Transit-oriented neighborhoods will save energy—it's their density

For livability, equity, and attractiveness, cities need affordable housing with access to walking, biking, and public transit routes. Well-designed affordable housing near good public transportation can also be a powerful climate solution by reducing urban sprawl, protecting rural open space, and providing infrastructure efficiently, all of which reduces regional carbon emissions, particularly from transportation.

The 2008 Urban Land Institute’s Growing Cooler report found that shifting 60 percent of new growth to more compact transit-oriented development patterns would lead to 20 to 40 percent less driving, saving 79 million metric tons of carbon dioxide annually by 2030.

In King County, Lawrence Frank and Company found in 2005 that residents of the most walkable neighborhoods drove 26 percent fewer miles than those living in areas of greater sprawl. Fewer miles traveled translate directly to lower tailpipe emissions.   

Indeed, the King County region needs affordable housing within cities to halve its carbon by 2030, and specifically to reduce vehicle miles traveled (VMT) 20 percent by 2030, part of a package of goals that King County and 11 members of the King County-Cities Climate Collaboration adopted in January 2015.

To achieve these goals requires: continued strong leadership on land use planning and policies at the regional scale that encourage density and direct growth into urban areas; affordable housing on the scale that the City of Seattle is currently exploring; and dramatic expansion of affordable transportation options, such as Move Seattle and King County’s acclaimed ORCA Lift program. These policies and programs can be a powerful combination, but only if they work hand-in-hand.  

Of course, cities are on the front lines of this issue. Seattle is wrestling with how to create equitable, climate-smart housing in a way that maintains neighborhood character and Shoreline, WA is planning ahead for two light rail stations that will open in 2023.

Forecasted to grow significantly in the coming decades, Shoreline has been developing specific plans to accommodate more housing, jobs, and businesses in close proximity to transit. Other King County cities will absorb this growth as well; the question is how low-carbon and equitable the results will be. 

Puget Sound is not alone in walking this path, as federal and state officials have encouraged density and affordable housing near transit in other communities across the country: 

  • Through the American Recovery and Reinvestment Act, federal housing, transportation, and environmental officials partnered to “help communities improve access to affordable housing and transportation while protecting the environment,” with the guiding principles of: providing more low-carbon transportation choices; promoting equitable, location-efficient, and low-energy housing choices; and valuing the unique existing characteristics of communities and neighborhoods.
  • California is directing revenue from its carbon cap-and-trade auction to the Affordable Housing and Sustainable Communities program, which is charged with “reducing greenhouse gas emissions by encouraging the development of affordable housing near transit, and creating walkable, bikeable communities that encourage few car trips.”

But the powerful combination of smart land use, affordable housing, and low-carbon transportation depends on all of the puzzle pieces being in place, as another Urban Land Institute report, 2009’s Moving Cooler, concluded.  Indeed, Vancouver, BC has excelled at meeting its low-carbon transportation goals, but still struggles mightily with affordable housing.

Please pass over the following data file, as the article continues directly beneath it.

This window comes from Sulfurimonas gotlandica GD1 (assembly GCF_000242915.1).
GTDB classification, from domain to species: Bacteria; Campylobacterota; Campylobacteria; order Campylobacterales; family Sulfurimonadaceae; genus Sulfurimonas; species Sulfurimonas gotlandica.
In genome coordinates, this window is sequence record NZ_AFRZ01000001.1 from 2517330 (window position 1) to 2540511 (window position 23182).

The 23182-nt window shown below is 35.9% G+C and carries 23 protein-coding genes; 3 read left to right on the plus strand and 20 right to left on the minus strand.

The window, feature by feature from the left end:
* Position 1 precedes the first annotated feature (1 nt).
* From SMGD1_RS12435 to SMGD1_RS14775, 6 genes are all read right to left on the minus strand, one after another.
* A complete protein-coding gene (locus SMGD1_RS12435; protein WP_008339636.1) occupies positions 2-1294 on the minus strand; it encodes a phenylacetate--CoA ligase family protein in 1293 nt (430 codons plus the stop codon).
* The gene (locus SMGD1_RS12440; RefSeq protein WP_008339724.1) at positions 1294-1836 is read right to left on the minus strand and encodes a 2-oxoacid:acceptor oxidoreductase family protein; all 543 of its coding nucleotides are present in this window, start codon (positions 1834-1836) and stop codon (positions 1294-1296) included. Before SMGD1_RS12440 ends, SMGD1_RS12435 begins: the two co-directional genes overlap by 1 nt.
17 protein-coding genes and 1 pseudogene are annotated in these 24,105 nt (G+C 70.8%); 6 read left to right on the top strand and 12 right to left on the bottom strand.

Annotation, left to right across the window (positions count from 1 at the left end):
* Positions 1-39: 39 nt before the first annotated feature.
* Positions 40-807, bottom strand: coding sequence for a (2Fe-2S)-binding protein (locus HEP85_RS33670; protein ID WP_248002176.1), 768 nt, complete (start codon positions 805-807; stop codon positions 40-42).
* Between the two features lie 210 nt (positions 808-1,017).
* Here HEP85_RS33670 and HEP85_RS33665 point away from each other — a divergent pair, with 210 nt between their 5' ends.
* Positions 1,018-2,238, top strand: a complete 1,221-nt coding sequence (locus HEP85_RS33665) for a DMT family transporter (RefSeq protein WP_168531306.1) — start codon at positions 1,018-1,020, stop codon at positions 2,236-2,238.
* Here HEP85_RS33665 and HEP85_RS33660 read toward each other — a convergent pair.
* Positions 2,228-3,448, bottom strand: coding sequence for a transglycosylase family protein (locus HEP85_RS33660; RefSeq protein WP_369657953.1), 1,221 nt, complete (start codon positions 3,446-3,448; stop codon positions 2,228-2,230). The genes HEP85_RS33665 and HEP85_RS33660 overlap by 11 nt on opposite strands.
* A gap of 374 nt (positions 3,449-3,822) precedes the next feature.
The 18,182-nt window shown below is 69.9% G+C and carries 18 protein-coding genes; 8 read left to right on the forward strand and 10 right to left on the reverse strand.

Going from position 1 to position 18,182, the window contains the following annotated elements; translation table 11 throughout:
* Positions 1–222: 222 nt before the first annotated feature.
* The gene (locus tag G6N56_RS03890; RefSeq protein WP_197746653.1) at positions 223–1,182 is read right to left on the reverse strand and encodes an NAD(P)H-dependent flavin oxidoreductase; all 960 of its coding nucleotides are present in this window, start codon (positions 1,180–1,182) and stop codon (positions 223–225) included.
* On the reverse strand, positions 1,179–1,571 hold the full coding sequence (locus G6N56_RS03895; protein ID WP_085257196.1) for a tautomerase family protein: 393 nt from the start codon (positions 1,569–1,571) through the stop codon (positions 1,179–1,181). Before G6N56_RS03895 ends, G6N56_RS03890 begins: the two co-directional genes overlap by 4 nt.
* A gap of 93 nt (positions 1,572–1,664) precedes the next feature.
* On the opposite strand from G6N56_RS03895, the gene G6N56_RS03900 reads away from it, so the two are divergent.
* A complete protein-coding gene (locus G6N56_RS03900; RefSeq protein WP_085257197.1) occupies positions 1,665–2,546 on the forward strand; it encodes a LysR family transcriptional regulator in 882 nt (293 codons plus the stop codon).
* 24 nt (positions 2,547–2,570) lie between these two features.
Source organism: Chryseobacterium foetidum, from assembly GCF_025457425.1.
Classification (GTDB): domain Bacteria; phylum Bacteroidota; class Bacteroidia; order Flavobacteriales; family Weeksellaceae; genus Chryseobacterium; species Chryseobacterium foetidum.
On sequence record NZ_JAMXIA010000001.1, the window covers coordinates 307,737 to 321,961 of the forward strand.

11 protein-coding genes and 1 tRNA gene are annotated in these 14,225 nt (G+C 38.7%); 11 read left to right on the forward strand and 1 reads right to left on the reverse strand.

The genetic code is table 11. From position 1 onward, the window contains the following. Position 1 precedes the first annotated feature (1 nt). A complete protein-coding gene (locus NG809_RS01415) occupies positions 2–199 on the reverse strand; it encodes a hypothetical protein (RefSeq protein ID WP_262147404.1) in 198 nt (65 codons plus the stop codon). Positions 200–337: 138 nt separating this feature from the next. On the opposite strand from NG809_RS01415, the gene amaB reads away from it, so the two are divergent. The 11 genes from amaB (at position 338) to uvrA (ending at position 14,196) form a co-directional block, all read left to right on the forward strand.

The road is not easy, but affordable housing is an important urban planning issue and a climate solution. 

Author Bio

Elizabeth Willmott

former New Energy Cities Program Manager, Climate Solutions

Elizabeth served Climate Solutions as program manager for the New Energy Cities program, working with cities to help them meet their carbon reduction goals through innovative programs and policies. She most recently authored The Urban Clean Energy Revolution, a detailed compendium of urban climate solutions worldwide (also published in segments as the Low-Carbon Cities blog series), and Breaking Down Barriers to Deep Energy Efficiency in King County, a briefing paper on how to overcome obstacles to deep home energy efficiency. She also co-authored Powering the New Energy Future from the Ground Up, a July 2012 report on small and medium-sized cities around the U.S. that are demonstrating leadership in local clean energy innovation.

Elizabeth knows and loves local government. As lead author of the World Bank’s 2011 climate change adaptation guide for cities in developing countries, co-author of King County’s 2007 adaptation guidebook with ICLEI and the University of Washington, climate change aide to former King County Executive Ron Sims, and project manager of the first King County Climate Plan in 2007, Elizabeth brings a deep and wide background in community climate planning to the New Energy Cities team.

The program’s focus on "carbon math" also bears Elizabeth’s signature. She first found religion in Excel spreadsheets as the Recovery Act performance and accountability lead for the U.S. Department of Housing and Urban Development, overseeing the results of $13.6 billion in grants to cities and communities around the U.S.  Today her data-driven approach is most obvious in New Energy Cities’ energy maps and carbon wedge graphics.

Outside of work Elizabeth leaves ample time for gardening, biking, and movie-watching with her husband Andy. She holds a double degree in biology and Chinese language from Williams College and a master’s degree in public policy from Harvard Kennedy School.

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